Growing greens — lettuce, spinach, arugula and other leafy things — in your vegetable garden produces big pay-offs in taste and nutrition for relatively little effort. And, nothing says summer has arrived quite like a trip to the garden to cut lettuce for a salad.
As with any vegetable garden, the first rule is to grow what you like to eat. Like something peppery and spicy? Try arugula. For stir-fries, grow tatsoi and mizuna. Many seed companies offer mixes of greens, so you can grow a variety of colors, leaf shapes and tastes in one bed.
Where to Grow Greens
Greens do best with about 6 hours of sunlight per day, but can get by with less, especially if some of the sun is in the middle of the day. During the heat of the summer, a part-sun location may keep your greens growing longer without bolting (growing bitter and setting seed). You can grow greens in containers and some gardeners like to grow them near the kitchen for easy snipping. If you choose to use containers, they should be at least 6 inches deep. Plant them thickly and then harvest leaves to give the plants room to grow. Whether in containers or a garden bed, the soil should be relatively rich, so add compost or other organic matter, and it should have good drainage. If your soil is clay, add organic matter to lighten it.
Choose a somewhat protected location for your salad bed as greens dry out quickly in heat or wind. You can tuck lettuce or other greens in between other plants or put them under a row cover for protection.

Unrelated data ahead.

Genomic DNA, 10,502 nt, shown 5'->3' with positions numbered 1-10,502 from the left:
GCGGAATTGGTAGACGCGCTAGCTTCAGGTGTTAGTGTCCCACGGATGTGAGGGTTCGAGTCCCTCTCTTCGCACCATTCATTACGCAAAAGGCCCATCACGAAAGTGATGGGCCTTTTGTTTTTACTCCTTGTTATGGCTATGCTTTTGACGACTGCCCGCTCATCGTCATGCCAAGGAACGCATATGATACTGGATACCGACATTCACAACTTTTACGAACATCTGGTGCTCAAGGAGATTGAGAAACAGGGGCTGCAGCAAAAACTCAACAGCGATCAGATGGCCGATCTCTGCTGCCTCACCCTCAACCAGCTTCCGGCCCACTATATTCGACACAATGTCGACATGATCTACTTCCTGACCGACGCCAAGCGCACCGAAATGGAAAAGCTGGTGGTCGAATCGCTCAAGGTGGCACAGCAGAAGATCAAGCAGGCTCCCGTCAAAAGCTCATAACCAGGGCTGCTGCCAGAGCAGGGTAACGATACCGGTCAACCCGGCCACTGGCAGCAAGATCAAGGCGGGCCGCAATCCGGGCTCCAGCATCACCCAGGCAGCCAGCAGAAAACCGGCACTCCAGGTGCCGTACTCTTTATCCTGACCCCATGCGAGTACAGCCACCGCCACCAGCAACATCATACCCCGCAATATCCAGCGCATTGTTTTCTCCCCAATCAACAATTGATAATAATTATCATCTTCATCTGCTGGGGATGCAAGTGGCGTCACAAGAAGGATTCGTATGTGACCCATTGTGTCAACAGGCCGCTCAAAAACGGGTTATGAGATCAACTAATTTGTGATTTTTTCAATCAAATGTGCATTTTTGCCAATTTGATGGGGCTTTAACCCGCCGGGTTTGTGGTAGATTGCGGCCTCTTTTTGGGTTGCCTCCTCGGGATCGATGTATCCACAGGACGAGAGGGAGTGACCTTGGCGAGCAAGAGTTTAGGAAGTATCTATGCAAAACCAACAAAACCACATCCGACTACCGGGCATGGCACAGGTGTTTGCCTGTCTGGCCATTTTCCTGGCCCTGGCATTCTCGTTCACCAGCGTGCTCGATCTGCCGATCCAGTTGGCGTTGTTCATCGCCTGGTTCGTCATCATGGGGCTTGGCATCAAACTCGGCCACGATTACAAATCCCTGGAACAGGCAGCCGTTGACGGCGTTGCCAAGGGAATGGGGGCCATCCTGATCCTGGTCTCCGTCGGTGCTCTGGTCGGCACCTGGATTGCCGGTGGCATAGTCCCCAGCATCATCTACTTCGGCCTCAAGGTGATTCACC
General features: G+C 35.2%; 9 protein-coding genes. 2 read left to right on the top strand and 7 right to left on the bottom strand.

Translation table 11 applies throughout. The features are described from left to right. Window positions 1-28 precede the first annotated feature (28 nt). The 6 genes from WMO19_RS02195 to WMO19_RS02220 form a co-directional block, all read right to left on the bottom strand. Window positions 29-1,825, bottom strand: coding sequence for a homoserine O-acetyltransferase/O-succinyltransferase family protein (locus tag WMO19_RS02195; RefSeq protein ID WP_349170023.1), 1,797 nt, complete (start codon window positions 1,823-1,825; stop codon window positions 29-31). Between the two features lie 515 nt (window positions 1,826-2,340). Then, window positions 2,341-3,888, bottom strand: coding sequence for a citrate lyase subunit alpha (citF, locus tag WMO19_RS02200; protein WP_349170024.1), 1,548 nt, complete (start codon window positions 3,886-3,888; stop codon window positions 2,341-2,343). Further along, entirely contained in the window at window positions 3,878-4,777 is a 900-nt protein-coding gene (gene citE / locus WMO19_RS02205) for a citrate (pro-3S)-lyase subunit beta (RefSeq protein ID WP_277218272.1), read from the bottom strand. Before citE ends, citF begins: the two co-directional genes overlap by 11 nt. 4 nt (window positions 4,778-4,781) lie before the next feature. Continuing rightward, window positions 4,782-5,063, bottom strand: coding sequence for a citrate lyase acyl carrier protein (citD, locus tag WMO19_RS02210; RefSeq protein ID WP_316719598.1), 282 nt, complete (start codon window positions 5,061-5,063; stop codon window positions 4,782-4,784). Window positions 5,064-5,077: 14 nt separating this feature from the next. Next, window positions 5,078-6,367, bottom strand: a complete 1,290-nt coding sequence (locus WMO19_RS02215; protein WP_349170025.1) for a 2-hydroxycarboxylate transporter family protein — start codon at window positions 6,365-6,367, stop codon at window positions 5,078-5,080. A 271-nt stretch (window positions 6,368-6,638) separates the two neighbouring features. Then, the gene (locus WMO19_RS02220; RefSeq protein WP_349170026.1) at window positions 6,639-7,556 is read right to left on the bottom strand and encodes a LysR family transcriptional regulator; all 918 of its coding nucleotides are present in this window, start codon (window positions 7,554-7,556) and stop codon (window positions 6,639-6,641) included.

Many seed packages recommend seeding lettuce and other greens directly in the garden. However, lettuce seeds need air temperatures around 70 F to germinate. So, for your first crop of lettuce, plant seeds indoors, using the method described in our first seed-starting post, then move them to the garden after they have germinated. Spinach and arugula may be seeded directly in the garden early in the season. In fact, research done at the organic farm at the University of Minnesota found that spinach planted in late fall and left outside for the winter germinated earlier and produced a crop earlier than seeds planted in the spring. Seeds need to be only lightly covered with soil. Cover the seed bed with row cover to protect the seeds from birds and other marauders.
To keep yourself from being overwhelmed by greens, plant smaller amounts of seed every two or three weeks. You can continue to sow lettuce through August for fall harvest. In fact, some greens, particularly spinach, taste sweeter in the fall compared to spring.
Care and Harvest
Once your greens are planted, the key is to keep them watered. Greens like relatively cool temperatures and moisture. Plan on providing at least an inch of water a week, either through rain or the hose. You can begin to harvest leafy greens when the leaves are 3 to 4 inches long. Plants that grow in heads, such as romaine and butterhead lettuce, can be harvested all at once, but many salad gardeners use the “cut and come again” method of harvest. This involves harvesting leaves as you need them. You cut the leaves (using a scissors, pruner or your fingers) from the outside of the plant. The lettuces grow from the inside, so new leaves will continue to form.
Unless the weather gets very warm and the greens get bitter, you should be able to continue to harvest through much of the summer.
—Mary Lahr Schier
Follow Notes from Northern Gardener throughout January as we offer our series on 31 Days to a Great Northern Vegetable Garden. Tomorrow: Tips for Growing Tomatoes, Part 1.